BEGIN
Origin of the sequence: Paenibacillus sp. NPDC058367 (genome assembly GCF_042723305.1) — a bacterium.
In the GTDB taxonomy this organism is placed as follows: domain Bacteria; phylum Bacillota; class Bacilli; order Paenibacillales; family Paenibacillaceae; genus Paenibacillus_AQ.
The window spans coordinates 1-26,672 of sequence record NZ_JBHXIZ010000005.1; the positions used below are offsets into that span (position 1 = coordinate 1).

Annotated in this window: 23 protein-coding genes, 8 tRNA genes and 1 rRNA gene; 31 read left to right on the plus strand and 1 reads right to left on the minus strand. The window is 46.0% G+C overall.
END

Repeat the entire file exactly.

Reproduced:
Origin of the sequence: Paenibacillus sp. NPDC058367 (genome assembly GCF_042723305.1) — a bacterium.
In the GTDB taxonomy this organism is placed as follows: domain Bacteria; phylum Bacillota; class Bacilli; order Paenibacillales; family Paenibacillaceae; genus Paenibacillus_AQ.
The window spans coordinates 1-26,672 of sequence record NZ_JBHXIZ010000005.1; the positions used below are offsets into that span (position 1 = coordinate 1).

Annotated in this window: 23 protein-coding genes, 8 tRNA genes and 1 rRNA gene; 31 read left to right on the plus strand and 1 reads right to left on the minus strand. The window is 46.0% G+C overall.